Even though LC50 at 96 h was around 25 mg/L, our results show that much lower concentrations can have profound negative impacts on the reproductive and blood parameters of fish. However, concentrations used were still lower in order to estimate concentrations of total silver in water in natural environments, ranging from 0.09 to 320 μg L−1 [68]. Due to the uncertainty of these estimates and the widespread use of nanoparticles in various industries, concerns about their further spread in aquatic environments are increasing [69] because, as mentioned, aquatic environments are the last destination of pollutants [45].

5. Conclusions

This study provided data and information for Ag-NP toxicity that could be profitable for the management of aquatic environments and further ecotoxicological studies. We showed that Ag-NPs in various concentrations not only have negative effects on reproductive parameters (parturition time and reproductive success) but also have adverse effects on different blood-biochemical parameters. This study opens a window for future studies on common molly fish, which should be focused on other biomarkers in order to obtain a full picture of all adverse effects of Ag-NPs.

Author Contributions

Conceptualization, S.V. and N.M.; methodology, A.M.Y. and C.F.; software, M.F.V.; validation, C.F.; formal analysis, M.F.V. and A.M.Y.; investigation, N.M.; resources, S.V.; data curation, C.F. and M.D.P.; writing—original draft preparation, S.V.; writing—review and editing, M.D.P., N.M. and A.M.Y.; supervision, C.F.; project administration, S.V. and N.M. All authors have read and agreed to the published version of the manuscript.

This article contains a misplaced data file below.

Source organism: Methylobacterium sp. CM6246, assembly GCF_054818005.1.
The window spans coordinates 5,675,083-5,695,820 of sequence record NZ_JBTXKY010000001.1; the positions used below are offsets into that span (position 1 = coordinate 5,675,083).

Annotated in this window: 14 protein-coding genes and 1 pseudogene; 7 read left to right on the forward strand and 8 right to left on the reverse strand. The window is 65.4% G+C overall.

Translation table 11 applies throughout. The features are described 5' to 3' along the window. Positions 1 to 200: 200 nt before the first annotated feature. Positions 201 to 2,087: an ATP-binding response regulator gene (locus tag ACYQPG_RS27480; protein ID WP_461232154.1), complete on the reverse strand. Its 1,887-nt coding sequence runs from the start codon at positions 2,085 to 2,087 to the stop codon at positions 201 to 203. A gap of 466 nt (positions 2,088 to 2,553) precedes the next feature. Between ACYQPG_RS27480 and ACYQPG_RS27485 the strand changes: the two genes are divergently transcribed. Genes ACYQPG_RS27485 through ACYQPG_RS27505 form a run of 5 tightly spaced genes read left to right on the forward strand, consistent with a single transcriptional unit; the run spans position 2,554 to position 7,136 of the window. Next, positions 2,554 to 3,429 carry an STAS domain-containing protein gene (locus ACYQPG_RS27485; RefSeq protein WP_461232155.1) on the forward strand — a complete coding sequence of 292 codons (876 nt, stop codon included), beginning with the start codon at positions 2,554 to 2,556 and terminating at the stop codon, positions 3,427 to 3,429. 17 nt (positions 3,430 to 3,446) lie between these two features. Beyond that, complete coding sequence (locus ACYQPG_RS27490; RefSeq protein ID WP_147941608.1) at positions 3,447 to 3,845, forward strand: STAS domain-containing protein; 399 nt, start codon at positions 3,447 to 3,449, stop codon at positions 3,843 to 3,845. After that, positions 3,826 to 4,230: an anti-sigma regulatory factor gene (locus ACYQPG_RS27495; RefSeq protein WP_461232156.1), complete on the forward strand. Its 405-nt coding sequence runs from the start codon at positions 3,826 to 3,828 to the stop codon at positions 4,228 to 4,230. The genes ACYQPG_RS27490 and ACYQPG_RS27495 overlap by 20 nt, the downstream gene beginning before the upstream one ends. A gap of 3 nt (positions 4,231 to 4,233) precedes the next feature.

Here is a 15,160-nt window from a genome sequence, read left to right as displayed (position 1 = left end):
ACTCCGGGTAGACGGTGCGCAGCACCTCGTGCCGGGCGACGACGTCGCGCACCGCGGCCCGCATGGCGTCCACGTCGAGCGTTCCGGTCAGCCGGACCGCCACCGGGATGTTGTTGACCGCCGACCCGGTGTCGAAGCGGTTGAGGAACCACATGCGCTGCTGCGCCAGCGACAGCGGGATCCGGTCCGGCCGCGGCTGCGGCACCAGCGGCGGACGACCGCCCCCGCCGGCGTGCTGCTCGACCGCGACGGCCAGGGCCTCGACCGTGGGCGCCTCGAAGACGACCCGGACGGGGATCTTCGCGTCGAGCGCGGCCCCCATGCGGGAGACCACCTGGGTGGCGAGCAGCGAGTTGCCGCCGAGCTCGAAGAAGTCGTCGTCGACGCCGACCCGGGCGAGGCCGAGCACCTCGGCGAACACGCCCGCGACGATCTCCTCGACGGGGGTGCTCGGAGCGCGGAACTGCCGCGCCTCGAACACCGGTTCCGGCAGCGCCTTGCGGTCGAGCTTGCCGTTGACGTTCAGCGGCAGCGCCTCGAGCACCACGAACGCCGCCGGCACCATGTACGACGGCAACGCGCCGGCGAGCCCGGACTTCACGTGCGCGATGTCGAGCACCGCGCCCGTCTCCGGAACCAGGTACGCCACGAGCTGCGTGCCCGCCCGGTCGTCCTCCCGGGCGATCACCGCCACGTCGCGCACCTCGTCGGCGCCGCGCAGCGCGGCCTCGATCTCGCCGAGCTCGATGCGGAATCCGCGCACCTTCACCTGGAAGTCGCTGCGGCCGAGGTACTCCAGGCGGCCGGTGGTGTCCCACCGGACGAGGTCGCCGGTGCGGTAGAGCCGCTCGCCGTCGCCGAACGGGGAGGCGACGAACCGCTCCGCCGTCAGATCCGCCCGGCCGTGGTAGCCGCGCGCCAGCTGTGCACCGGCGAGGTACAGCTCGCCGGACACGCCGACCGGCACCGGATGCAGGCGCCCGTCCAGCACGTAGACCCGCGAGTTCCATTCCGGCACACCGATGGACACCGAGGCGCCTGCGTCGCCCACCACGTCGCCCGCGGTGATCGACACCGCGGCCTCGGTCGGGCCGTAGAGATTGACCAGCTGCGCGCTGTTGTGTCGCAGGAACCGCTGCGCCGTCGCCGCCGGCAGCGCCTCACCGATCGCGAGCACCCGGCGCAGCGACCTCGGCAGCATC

This research did not receive any specific grant from funding agencies in the public, commercial or not-for-profit sectors.

Institutional Review Board Statement

The study was conducted in accordance with the Declaration of Helsinki, and approved by the ethical committee of Gorgan University of Agricultural Science and Natural Resources (Ethical number 19861).

Informed Consent Statement

Not applicable.

Data Availability Statement

The datasets used in this study are available from the corresponding author on reasonable request. All data and materials are available for publication.


The authors thank Aliakbar Hedayati and all the people who helped them to complete this study.

Conflicts of Interest

The authors declare that they have no conflict of interest.